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Since 2007, MacDill's 527 homes have been run by Harbor Bay at MacDill. It is a partnership between Clarke Realty Builders and Michaels Management Services, which oversees housing management at MacDill.

After the visit, the secretary sent this statement to the Tampa Bay Times:

"I talked to service members and their families at MacDill Air Force Base today about the quality and safety of their homes. I appreciate those who opened their doors to show me their concerns first-hand. We are working with the Army and Navy to understand and fix the problems with privatized housing."

Base officials also did not respond to requests for comment.

Wilson toured the on-base housing before meeting with families in two sessions, one a small group of families attended by Norquist and Lenz, and the other session the base commander left.

Lindsey Farrington, 32, is the mother of three whose husband is an Air Force non-commissioned officer. They moved into base housing in August and started experiencing problems right away, such as mushy floors and mold. The problems, she believes, have repeatedly sickened her family.

Farrington said it was helpful to hear that Wilson shares the families' reservations with the housing operator. Her concerns are with the management company, however, not the base commander.

"Col. Snelson has been on our side the whole time," she said. "He has been very responsive."

Lenz said she was concerned that Wilson would tour locations that housing officials would have had the chance to spruce up in advance. But Lenz said she felt relieved to hear Wilson picked her own locations to visit.

Norquist said she was disappointed there wasn't a chance to hear more about how the Air Force will deal with the housing issue facing military bases run by all the services across the country. Norquist said one question she is waiting for an answer on is, what will the Air Force will do about the long-term health consequences the families face?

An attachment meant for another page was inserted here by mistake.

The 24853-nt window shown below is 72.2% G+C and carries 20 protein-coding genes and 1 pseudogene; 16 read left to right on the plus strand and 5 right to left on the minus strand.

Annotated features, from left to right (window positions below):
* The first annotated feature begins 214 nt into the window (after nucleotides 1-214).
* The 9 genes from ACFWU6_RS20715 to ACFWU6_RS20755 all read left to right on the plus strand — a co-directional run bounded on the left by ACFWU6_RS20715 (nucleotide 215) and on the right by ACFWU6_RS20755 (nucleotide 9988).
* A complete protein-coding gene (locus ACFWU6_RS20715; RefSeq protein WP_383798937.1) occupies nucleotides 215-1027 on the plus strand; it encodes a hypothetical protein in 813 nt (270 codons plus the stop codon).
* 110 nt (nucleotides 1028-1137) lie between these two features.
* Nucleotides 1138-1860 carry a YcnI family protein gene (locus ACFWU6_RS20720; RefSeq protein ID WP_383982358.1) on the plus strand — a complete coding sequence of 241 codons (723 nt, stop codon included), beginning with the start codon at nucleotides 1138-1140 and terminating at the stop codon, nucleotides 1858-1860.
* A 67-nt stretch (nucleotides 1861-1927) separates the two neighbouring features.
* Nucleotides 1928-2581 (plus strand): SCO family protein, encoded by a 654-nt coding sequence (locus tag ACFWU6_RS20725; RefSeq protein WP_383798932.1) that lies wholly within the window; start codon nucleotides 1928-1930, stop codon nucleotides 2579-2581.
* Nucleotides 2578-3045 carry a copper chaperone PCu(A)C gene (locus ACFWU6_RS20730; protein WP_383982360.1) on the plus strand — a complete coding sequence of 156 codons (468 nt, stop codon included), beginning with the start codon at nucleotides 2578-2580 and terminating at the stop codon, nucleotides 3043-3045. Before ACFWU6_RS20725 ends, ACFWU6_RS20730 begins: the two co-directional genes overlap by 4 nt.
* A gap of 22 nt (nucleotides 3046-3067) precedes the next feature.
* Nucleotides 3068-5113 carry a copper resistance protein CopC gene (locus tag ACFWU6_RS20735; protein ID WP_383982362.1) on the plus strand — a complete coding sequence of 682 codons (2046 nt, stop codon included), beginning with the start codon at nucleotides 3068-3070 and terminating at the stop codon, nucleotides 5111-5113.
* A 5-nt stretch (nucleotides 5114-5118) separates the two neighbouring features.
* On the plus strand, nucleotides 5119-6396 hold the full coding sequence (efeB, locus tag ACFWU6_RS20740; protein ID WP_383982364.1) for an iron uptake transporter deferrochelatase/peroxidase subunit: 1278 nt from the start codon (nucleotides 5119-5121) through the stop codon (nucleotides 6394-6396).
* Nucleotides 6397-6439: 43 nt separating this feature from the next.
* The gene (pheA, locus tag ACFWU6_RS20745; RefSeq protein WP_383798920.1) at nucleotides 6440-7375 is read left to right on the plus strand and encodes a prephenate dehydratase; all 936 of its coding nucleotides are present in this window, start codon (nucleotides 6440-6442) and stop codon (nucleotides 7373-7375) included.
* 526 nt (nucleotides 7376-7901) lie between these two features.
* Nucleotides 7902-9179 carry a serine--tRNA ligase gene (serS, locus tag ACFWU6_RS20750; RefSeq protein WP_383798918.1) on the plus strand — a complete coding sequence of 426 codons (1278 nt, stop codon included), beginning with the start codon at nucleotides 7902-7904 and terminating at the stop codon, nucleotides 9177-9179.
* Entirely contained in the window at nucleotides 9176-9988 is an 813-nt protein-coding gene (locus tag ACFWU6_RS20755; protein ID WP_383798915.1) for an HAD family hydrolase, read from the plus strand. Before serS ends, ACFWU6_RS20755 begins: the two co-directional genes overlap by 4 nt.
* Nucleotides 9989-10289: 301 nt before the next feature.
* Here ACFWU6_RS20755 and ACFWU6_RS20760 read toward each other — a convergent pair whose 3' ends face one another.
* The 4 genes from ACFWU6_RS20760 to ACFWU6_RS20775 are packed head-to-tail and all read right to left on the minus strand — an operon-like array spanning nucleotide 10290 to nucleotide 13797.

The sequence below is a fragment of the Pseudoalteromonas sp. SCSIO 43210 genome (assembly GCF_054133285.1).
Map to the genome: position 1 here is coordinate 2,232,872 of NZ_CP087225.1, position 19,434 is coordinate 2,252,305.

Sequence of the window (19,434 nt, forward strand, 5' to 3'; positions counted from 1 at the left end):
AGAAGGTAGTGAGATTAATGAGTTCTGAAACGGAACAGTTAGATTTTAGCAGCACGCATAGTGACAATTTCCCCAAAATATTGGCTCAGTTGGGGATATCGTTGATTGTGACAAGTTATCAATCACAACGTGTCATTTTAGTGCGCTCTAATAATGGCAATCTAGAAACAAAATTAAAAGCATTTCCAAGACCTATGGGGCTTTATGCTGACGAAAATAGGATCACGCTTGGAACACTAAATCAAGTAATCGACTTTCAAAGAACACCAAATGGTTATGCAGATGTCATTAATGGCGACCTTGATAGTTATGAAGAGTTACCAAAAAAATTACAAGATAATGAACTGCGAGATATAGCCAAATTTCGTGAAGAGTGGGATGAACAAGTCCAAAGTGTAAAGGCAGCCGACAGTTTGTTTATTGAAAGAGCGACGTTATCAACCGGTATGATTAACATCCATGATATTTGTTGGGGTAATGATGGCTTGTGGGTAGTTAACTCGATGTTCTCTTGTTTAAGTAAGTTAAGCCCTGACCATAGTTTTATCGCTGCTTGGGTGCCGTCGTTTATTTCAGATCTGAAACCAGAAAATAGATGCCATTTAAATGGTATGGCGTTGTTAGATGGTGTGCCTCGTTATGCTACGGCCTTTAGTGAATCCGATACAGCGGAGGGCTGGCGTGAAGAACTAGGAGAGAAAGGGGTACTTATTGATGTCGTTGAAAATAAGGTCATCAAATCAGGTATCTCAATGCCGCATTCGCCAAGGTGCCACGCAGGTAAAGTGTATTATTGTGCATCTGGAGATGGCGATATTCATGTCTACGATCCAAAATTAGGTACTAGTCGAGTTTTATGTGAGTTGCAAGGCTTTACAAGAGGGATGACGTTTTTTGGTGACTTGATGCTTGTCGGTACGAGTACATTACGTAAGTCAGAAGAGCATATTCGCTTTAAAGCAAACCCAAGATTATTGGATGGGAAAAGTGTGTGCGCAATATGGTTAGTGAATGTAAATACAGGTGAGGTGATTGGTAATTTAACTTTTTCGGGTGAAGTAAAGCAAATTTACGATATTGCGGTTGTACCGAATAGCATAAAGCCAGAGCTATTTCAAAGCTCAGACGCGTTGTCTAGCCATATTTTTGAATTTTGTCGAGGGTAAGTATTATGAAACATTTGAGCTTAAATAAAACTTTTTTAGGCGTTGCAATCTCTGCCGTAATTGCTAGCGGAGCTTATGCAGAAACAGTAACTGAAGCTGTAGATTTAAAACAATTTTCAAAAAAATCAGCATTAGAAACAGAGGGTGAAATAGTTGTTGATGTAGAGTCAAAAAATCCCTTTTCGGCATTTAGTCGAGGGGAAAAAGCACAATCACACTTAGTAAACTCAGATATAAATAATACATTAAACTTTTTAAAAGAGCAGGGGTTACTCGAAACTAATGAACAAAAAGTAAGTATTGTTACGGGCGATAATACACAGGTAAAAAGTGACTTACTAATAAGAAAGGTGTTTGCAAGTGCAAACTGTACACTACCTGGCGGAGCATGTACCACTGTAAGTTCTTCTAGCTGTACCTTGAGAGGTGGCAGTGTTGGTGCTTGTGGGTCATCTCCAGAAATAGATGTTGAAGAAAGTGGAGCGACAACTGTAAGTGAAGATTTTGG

Her oldest daughter, 12, was recently hospitalized for a lung biopsy and may need years of care, the mother said.

Farrington wishes more time had been spent discussing health concerns. Lenz also fears the longterm ramifications. She said her 13-year-old daughter developed a cyst in her arm. But she was grateful the families had a chance to air their grievances with the highest ranking civilian in the Air Force.

But she also would have liked to hear more about officials intend to fix all these problems.

"I didn't feel like there was a lot of progress made as far as immediate changes," Lenz said. "But I do feel like this could be a catalyst to new changes that should happen."

The issue of mold at MacDill isn't new. Back in 2014, U.S. Rep Kathy Castor, D-Tampa, introduced language in the defense spending bill calling for the Pentagon to conduct a report for Congress on the prevalence of black mold in buildings located on military bases and that buildings found to contain black mold should be added to the appropriate priority list for replacement or renovation. The Senate didn't approve the measure.

Castor said she introduced the measure over concerns about mold in the first-floor of the mission support facility on base, where base employees and veterans obtained credentials and assistance with benefits. She also raised the issue of mold and other problems at MacDill housing with Wilson during a January breakfast meeting.

"Col. Snelson informed me about the mold issue in Harbor Bay base housing during my meeting with him at MacDill AFB on Dec. 14, 2018," she said in a statement to the Times. " He advised that he and the Wing were pressing Harbor Bay to fix the problems as soon as possible. At a Jan. 16, 2019 breakfast meeting with Air Force Secretary Heather Wilson, she said that the Air Force has a few similar issues with mold across AF facilities, but had not heard of this issue of mold at MacDill Harbor Bay. I followed up with Col. Snelson later that day to let him know that I mentioned it to the Secretary. He advised that Harbor Bay was remediating properties at MacDill."

Contact Howard Altman at or (813) 225-3112. Follow @haltman.